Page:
Published: Wed, July 11, 2018
People | By Leon Thompson

Facebook faces maximum fine in British Cambridge Analytica inquiry


Facebook has been slapped with a £500,000 fine for the role it played in the Cambridge Analytica scandal, in which the data of 87m users was harvested for political purposes.

But it would represent the first tangible punishment for the company's privacy scandal, which tarnished its reputation, temporarily pushed down its shares and forced CEO Mark Zuckerberg to testify before Congress, but otherwise had few lasting repercussions.

The UK Information Commissioner's Office on Tuesday announced a preliminary fine of 500,000 pounds ($664,000) after finding the social-media giant had failed to protect user data and wasn't transparent about how the user data was obtained by others.

"We are at a crossroads", said information commissioner Elizabeth Denham in a statement.

Her office is leading the European investigations into how such an amount of data - most belonging to U.S. and United Kingdom residents, she says - could have ended up in the hands of a consulting firm that worked on Donald Trump's USA presidential campaign.

Facebook "will get a chance to respond to the proposed penalties before the ICO releases a final decision", Bloomberg reports.

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Media Committee chairman Damian Collins commented: "Given that the ICO is saying that Facebook broke the law, it is essential that we now know which other apps that ran on their platform may have scraped data in a similar way".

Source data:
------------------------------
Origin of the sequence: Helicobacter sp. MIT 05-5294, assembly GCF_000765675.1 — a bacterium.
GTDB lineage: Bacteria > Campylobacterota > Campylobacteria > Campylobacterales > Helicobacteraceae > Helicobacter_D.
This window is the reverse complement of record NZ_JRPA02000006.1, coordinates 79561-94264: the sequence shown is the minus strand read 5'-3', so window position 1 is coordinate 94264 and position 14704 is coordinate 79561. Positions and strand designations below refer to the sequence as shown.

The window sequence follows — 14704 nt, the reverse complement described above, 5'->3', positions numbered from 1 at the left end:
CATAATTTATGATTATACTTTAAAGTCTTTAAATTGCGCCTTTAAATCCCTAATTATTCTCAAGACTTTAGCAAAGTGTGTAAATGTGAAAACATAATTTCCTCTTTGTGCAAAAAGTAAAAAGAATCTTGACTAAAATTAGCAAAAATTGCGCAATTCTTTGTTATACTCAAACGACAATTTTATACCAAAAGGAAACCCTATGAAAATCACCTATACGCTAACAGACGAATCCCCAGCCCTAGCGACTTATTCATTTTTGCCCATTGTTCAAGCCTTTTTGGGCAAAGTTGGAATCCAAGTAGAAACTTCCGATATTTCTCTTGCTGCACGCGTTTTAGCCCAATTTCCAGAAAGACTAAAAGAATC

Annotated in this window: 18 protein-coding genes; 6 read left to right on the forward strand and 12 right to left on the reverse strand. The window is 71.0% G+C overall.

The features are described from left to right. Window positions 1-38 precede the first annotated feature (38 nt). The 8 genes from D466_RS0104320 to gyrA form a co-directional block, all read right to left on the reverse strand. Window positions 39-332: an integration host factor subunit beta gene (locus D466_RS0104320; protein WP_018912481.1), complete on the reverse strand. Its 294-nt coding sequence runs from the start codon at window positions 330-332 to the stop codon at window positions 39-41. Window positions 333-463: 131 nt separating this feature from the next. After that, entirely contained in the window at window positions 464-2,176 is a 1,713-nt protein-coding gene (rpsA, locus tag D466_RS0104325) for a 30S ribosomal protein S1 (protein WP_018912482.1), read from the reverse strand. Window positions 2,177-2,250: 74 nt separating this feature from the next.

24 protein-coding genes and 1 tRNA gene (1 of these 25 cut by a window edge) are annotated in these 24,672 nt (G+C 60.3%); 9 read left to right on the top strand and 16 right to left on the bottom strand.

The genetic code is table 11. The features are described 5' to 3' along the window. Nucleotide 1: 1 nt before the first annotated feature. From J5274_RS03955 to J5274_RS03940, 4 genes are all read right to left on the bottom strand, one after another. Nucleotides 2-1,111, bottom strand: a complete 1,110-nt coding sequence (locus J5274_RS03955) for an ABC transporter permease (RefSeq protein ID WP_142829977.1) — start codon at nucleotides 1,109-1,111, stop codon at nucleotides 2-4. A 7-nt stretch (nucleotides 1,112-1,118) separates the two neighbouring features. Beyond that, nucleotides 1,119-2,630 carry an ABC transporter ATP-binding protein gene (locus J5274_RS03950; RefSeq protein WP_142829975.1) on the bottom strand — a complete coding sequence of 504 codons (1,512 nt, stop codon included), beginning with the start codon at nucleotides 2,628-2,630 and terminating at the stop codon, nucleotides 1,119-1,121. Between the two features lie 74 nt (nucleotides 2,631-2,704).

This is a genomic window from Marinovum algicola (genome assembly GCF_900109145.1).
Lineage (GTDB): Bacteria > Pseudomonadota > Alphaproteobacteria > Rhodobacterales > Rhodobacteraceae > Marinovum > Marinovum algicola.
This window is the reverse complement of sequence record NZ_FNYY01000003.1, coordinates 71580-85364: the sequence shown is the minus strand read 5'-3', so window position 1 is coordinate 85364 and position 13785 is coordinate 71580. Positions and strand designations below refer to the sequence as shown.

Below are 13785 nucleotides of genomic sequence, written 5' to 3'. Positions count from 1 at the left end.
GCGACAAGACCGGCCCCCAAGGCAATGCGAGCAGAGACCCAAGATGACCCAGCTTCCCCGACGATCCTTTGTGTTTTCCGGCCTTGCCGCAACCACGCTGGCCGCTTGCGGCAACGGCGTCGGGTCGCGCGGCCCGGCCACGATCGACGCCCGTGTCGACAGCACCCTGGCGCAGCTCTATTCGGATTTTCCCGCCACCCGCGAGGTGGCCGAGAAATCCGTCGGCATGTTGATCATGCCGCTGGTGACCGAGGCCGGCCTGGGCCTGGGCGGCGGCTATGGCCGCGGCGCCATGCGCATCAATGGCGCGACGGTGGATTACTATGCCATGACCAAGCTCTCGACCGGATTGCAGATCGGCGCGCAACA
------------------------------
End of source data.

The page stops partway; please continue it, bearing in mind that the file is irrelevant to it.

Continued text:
OAIC is conducting its own investigation into whether Facebook breached the Privacy Act, which obligates organisations to ensure customers are notified about the collection and handling of their personal information.

"We are fully cooperating with the investigation now under way by the Australian Privacy Commissioner and will review any additional evidence that is made available when the UK Office of the Information Commissioner releases their report", the spokeswoman said.

The British agency said it is still weighing potential penalties against Kogan as well as Alexander Nix, the former chief executive of Cambridge Analytica.

However, the Information Commissioner's report said other regulatory action would include a criminal prosecution against Cambridge Analytica's parent firm, SCL Elections, for failing to deal with the regulator's enforcement notice. The U.K.'s investigation found "evidence that copies of the data/parts of it also seem to have been shared with other parties and on other systems beyond", which "potentially brings into question the accuracy" of Cambridge Analytica's assertion that it wiped the data from its stores. Among the issues they are still probing is an assertion by Cambridge Analytica that it had deleted the data, after the social media giant requested it in 2015.

That's despite earlier estimates that 2.7 million users in the European Union had their data improperly shared. The company has said it plans to do so "soon".

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